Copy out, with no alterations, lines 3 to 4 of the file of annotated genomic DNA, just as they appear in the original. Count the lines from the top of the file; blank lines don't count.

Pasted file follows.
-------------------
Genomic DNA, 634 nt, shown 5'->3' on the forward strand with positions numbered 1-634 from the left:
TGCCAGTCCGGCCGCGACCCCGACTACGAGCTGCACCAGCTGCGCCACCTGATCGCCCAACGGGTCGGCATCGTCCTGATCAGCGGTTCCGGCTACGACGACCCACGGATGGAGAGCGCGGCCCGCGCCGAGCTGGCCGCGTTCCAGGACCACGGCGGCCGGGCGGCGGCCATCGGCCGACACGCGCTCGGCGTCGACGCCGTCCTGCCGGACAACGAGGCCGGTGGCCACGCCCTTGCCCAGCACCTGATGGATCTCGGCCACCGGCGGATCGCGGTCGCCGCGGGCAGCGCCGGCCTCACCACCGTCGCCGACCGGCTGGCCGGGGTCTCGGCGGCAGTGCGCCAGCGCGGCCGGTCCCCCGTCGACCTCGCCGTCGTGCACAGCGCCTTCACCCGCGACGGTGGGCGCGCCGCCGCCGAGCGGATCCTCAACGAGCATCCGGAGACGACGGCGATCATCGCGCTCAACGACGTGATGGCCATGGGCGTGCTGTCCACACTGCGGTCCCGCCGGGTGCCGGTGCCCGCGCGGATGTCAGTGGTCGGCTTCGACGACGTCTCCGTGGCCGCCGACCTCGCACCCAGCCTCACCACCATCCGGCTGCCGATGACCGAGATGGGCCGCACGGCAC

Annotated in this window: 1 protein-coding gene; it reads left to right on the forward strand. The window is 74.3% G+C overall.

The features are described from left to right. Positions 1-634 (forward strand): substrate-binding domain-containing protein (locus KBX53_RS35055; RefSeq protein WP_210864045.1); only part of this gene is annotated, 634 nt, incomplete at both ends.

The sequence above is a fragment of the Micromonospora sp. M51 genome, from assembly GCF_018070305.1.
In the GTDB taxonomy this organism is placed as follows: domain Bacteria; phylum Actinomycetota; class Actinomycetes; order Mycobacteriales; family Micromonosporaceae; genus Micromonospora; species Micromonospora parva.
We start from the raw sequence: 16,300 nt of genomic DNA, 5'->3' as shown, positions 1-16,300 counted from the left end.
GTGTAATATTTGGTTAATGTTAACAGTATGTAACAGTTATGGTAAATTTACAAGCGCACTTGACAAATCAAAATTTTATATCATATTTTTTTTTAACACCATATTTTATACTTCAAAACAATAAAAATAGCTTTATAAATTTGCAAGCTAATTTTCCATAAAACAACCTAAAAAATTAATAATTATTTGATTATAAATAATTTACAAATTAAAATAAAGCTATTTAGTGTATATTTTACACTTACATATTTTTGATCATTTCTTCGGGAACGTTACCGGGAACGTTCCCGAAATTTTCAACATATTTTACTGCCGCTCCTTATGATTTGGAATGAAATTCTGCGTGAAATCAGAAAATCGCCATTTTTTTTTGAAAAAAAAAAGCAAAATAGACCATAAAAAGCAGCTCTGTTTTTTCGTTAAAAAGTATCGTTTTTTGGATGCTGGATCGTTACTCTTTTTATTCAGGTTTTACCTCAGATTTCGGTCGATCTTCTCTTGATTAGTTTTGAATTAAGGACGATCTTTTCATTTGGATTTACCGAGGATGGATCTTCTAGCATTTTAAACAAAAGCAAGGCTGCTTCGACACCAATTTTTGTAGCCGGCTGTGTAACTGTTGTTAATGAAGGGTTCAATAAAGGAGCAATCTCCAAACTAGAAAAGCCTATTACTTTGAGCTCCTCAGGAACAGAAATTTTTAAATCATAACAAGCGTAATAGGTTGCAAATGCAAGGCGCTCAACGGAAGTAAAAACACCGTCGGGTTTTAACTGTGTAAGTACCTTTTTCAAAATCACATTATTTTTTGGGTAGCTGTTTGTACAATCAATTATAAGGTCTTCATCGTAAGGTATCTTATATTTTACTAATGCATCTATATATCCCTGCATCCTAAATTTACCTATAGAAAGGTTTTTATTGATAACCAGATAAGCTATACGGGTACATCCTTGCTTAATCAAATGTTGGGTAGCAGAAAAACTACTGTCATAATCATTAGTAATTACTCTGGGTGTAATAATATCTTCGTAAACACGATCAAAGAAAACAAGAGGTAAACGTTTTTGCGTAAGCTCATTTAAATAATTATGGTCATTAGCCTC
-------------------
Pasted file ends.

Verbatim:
Annotated in this window: 1 protein-coding gene; it reads left to right on the forward strand. The window is 74.3% G+C overall.

The features are described from left to right. Positions 1-634 (forward strand): substrate-binding domain-containing protein (locus KBX53_RS35055; RefSeq protein WP_210864045.1); only part of this gene is annotated, 634 nt, incomplete at both ends.